The new code and dependencies add some extra CPU overhead to each filesystem operation but in practice this has been negligible. However once disks reach ops per second rates similar to that of network interface cards we will have to re-evaluate filesystems entirely. Back on topic, the two classes of problems we have encountered relate to synchronous journal writes and excessive rollbacks.
You may recall that softupdates uses rollbacks to revert metadata operations that are not yet safe when a buffer is written to disk. When the write completes the change is rolled forward in memory and the buffer is marked dirty again. This allows us to separate potentially circular dependencies, rolling back some while writing others, allowing the filesystem state to move forward. This eliminates the types of journaling problems that can occur when many operations are allowed to aggregate for efficiency reasons which may lead to waiting on unrelated IO when fsync() is called. Our notion of a transaction is less simplistic.
The journaling code adds new dependencies and new rollbacks to the filesystem. Most importantly, the allocation bitmaps are now rolled back. In some cases we may discover that one filesystem operation undoes another and softupdates handles this by canceling all of the dependencies after reverting the metadata changes. It turned out there were some cases where the time between canceling the dependencies and the actual reversion of the changes could be longer than I expected. This would leave a dependency that was unsatisfied which would hold a cylinder-group dirty for several seconds. The solution was to simply allow the journal record to proceed even when we decide to cancel the operation. If the operation is undone before the write is issued we will still eliminate it, however, there is no harm in journaling an operation that does not happen. The checker will discover the true state of all the metadata and take no action.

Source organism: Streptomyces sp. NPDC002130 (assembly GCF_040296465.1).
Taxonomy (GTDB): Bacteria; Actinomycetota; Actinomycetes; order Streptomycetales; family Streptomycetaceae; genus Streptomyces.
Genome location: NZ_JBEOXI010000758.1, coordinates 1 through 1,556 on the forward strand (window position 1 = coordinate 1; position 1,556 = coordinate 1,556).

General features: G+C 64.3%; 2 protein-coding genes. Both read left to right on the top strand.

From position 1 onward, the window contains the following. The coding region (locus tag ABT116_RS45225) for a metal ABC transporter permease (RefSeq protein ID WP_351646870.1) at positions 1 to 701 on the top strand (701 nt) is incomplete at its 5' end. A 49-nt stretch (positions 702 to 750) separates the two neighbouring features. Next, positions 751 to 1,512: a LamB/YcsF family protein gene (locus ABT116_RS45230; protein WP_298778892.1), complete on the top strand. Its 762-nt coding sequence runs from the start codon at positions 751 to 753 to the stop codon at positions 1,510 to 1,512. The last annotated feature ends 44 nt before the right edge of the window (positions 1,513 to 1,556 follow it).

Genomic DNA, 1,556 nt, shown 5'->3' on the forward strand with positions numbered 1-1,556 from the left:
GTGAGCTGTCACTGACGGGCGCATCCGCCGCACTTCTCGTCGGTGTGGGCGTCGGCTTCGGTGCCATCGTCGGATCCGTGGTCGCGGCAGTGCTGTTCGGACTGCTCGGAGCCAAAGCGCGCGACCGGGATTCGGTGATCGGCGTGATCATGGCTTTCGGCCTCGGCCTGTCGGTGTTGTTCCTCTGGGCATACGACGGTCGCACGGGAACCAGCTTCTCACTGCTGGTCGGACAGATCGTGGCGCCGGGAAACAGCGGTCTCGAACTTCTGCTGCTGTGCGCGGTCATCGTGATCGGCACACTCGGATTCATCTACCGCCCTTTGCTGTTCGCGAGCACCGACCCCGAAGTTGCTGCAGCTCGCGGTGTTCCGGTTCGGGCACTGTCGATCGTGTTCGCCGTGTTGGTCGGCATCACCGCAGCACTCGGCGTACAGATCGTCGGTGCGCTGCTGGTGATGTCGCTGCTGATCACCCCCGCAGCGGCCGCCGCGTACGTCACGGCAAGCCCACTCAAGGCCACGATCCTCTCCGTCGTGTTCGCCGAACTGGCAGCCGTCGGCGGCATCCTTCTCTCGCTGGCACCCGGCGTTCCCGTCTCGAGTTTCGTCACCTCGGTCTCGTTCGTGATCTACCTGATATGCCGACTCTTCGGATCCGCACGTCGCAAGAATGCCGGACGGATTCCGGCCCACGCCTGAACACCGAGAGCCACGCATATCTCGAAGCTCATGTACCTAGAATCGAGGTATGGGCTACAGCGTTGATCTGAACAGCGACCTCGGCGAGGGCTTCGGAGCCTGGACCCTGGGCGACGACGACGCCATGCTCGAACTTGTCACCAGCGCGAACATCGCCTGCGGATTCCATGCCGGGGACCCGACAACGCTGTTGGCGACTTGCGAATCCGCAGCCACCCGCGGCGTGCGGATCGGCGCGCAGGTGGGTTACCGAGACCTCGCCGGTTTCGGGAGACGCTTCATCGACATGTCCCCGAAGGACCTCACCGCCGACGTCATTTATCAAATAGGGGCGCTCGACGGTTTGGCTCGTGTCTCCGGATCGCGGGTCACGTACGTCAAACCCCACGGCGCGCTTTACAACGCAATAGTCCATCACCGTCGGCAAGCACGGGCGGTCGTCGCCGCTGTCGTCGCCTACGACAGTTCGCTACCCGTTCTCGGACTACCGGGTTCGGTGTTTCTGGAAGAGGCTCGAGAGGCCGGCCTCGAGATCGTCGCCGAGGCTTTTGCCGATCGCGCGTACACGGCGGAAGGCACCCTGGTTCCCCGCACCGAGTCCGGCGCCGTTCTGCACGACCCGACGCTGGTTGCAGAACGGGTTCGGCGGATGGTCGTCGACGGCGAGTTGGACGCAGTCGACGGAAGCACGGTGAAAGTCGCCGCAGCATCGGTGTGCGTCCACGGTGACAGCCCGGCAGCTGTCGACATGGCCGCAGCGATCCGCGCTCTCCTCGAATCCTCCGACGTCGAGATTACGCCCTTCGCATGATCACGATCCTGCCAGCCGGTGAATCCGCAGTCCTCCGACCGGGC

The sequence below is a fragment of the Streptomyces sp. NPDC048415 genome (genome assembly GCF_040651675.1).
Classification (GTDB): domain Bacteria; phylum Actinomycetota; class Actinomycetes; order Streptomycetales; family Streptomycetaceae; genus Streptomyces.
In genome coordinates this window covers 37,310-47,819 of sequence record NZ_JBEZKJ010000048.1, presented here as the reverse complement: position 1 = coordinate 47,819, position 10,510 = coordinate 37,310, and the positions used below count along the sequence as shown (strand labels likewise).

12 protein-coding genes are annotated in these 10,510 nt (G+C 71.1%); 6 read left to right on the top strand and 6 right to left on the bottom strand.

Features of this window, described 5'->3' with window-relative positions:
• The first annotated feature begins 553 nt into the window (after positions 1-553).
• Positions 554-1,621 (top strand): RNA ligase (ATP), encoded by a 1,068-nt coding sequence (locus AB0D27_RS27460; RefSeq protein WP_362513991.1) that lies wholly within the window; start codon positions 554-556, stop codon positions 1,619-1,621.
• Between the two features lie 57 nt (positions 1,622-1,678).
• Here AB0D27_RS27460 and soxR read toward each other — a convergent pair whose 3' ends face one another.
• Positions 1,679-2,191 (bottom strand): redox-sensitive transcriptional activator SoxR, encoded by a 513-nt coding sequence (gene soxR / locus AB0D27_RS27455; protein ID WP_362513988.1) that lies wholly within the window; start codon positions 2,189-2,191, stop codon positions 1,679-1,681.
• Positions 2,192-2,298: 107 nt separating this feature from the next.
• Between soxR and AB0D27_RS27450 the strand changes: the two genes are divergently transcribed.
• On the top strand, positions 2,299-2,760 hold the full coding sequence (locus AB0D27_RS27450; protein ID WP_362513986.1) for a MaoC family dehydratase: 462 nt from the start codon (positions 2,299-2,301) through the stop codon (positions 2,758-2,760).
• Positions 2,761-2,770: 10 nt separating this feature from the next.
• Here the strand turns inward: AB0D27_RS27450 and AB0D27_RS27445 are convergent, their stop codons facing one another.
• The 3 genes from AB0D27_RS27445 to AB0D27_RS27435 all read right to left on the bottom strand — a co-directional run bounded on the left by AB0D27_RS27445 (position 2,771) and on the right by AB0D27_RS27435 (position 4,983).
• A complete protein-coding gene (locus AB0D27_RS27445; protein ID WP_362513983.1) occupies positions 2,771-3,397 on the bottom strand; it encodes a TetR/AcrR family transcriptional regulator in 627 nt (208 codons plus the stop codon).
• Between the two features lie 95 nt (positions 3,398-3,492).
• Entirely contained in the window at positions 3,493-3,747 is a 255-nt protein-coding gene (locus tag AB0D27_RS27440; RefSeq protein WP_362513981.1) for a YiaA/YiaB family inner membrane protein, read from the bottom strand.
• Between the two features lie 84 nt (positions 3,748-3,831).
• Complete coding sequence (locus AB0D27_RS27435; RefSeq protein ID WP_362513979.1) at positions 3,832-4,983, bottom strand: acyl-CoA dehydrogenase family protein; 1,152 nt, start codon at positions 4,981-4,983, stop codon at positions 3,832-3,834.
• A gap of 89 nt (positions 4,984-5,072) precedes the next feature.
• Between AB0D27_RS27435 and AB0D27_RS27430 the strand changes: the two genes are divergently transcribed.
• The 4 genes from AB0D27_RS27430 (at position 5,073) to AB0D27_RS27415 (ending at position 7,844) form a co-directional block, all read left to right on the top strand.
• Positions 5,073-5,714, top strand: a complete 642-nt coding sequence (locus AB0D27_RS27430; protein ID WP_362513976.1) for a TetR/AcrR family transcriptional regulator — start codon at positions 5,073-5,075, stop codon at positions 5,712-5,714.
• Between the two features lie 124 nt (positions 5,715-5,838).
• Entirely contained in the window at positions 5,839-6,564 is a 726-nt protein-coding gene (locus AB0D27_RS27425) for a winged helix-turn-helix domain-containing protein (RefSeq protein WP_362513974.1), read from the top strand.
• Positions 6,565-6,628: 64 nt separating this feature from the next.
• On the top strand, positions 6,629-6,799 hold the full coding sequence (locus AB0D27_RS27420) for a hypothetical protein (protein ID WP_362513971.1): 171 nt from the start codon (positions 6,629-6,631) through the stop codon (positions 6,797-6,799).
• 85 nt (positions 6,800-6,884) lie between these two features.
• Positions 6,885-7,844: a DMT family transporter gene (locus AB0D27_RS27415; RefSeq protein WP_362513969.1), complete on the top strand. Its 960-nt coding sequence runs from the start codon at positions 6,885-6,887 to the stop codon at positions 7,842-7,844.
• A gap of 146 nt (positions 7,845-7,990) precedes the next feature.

The second problem has to do with blocking journal writes. There are some cases where rollbacks would be impractical so instead we detect them and force a synchronous journal write. There are very few instances of this in the filesystem but one that remains is particularly egregious. The checker requires that a new block allocation is journaled before the block is actually written. The filesystem assumes that it can write to datablocks in any order and indeed it does so before the allocation bits hit the cylinder group. These are not compatible so a new block which is immediately written to disk after allocation will wait first for the journal write and second for the block write, doubling the latency. This is tricky because we only need to block in the case that the previous identity of the block was as an indirect block for a file whose truncation still exists in the journal. The new record must first be written so the checker doesn't attempt to interpret the block as a table of indirect block pointers.
I haven't yet solved this second problem. My intent is to cache the list of recently freed indirect blocks in some fashion but I need to do it with the least memory and cpu overhead I can. My hope is to solve this soon. Experimental kernels where this restriction is relaxed perform as well as softupdates without journaling in all of the tests I've tried.